very fragile and disliking any disturbance. (I certainly can't speak for "everyone"!
    I myself have found it takes a "knack"... learned the hard way!)
    If the root seems healthy, carefully put it all back together and be patient. Key words being
    Carefully and Patient! Its easy to break the roots putting things back into place!

    I know it may be too late for this, or that some people may find this effort to be too extreme,
    however if you are right and your Ceph is on its last leg, you don't have too much to lose...
    especially if you are careful in examining the plant.

    It does seem that whatever conditions the plant was under were less than ideal, so it is time
    to change its conditions some. Possibly reread the info on what Cephs want, from its planting
    mixture to its lighting, temps and watering. Find something you can improve on and do it.
    Putting the plant into the same environment may just kill it.

    Again, whether it is going thru a low period or indeed dieing is something only you
    can determine, and only you can give it one last chance to survive.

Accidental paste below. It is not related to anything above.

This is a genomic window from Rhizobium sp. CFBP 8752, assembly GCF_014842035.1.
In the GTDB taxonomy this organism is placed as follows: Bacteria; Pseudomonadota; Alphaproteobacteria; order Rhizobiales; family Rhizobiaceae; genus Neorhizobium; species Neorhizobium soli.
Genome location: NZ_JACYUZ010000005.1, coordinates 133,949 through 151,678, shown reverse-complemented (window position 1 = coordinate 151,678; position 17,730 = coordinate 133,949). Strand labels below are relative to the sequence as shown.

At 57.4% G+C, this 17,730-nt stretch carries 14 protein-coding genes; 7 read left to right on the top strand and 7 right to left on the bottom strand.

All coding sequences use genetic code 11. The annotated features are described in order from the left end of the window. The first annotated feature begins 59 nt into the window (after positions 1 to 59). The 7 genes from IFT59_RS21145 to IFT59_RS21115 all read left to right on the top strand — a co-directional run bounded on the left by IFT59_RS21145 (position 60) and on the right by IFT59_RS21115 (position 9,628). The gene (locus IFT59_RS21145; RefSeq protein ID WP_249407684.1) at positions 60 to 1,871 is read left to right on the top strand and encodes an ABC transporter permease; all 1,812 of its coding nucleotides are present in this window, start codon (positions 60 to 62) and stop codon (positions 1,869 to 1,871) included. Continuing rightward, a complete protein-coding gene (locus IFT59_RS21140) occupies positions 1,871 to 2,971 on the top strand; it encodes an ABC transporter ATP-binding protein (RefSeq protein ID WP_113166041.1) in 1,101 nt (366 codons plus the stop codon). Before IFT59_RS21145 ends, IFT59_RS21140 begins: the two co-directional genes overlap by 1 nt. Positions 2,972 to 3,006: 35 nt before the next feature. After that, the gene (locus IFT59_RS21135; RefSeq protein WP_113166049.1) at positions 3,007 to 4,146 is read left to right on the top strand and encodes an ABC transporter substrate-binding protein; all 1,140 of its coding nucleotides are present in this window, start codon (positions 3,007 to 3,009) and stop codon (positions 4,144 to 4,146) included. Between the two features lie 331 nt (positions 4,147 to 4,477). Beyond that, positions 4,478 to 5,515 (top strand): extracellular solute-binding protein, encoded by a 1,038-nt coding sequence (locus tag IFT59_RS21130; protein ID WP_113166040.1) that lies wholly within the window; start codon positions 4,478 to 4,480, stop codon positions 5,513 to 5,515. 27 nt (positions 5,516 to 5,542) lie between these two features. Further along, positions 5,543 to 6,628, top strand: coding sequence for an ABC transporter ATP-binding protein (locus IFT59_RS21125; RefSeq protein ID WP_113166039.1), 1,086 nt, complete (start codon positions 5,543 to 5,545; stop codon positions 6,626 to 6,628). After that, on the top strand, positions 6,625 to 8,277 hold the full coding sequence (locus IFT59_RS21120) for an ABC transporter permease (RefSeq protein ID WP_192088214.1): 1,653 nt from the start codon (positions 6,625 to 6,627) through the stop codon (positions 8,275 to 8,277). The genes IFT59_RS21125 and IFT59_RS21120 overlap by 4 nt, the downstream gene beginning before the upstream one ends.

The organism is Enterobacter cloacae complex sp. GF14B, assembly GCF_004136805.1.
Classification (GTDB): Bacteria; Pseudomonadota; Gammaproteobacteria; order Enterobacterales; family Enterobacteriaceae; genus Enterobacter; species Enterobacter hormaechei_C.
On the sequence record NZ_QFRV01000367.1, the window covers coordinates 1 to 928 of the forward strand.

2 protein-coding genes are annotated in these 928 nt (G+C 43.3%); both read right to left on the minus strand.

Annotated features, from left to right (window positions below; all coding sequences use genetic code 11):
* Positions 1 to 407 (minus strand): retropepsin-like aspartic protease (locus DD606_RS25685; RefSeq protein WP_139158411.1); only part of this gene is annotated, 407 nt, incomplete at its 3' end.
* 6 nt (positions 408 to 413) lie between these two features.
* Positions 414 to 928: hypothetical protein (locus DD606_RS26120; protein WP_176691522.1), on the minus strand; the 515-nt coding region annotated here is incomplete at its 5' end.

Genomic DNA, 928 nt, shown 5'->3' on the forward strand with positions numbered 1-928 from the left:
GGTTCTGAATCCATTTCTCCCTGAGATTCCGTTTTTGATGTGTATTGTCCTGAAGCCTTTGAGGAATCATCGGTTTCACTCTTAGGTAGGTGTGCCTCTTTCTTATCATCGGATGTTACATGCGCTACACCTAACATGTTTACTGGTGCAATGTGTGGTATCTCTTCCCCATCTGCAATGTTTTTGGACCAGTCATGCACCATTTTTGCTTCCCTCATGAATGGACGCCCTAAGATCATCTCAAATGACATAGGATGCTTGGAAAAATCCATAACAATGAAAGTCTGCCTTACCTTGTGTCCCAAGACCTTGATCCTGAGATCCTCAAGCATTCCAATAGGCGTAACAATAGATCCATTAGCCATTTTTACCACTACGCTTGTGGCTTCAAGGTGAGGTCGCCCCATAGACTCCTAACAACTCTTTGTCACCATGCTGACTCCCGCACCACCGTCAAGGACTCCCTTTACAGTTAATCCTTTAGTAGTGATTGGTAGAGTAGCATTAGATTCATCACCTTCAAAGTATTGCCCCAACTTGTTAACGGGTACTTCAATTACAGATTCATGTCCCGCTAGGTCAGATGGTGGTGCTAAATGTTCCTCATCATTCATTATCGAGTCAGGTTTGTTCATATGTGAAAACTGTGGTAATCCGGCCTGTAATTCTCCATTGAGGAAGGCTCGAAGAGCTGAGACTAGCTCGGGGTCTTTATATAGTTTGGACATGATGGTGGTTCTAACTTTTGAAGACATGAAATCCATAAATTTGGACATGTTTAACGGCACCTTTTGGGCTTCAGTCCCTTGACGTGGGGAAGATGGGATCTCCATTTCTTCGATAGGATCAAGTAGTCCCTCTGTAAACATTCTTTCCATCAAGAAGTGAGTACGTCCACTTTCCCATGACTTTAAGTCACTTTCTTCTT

While sometimes it is indeed hopeless, occasionally even when it all seems hopeless, it is not.
    Dormant, sick, dieing back or just plain dieing, don't give up until you KNOW it is deceased!
    All of us who grow plants should realize, they totally depend on us for their survival.
    It is easy to forget they are living things, and not just a commodity.
    Good luck.
    Experience is the best teacher. At least it used to be.
    But then, common sense isn't so common anymore, is it.

  5. #13
    dashman's Avatar
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    Well said!

  6. #14
    Av8tor1's Avatar
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    Healthy ceph root system


  7. #15
    RL7836's Avatar
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    Quote Originally Posted by elgecko View Post
    Everyone? I have never had my cephs die back. Been growing them since 2003. I have seen other growers have this happen on what seems to be a yearly basis. Guess I'm lucky.
    Cephs have also been one of my easier plants (thrive in virtually every condition I throw at them (within reason))(growing for a 'few' years - 10-15? I'd need to go through my records....). However, a few posts from a grower on another forum really got my attention - especially this one:
    Quote Originally Posted by flycatchers
    I never encountered this for the first 21 years of growing cephs so sure would like to know what changed last year!!
    Here's an experienced grower who went 21 years without an issue and now struggles to grow them.
    All the best,
    You must do the thing you think you cannot do. --- Eleanor Roosevelt

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  8. #16
    nepguy's Avatar
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    I'm a little late to the party, but I thought I would throw my 2 cents in.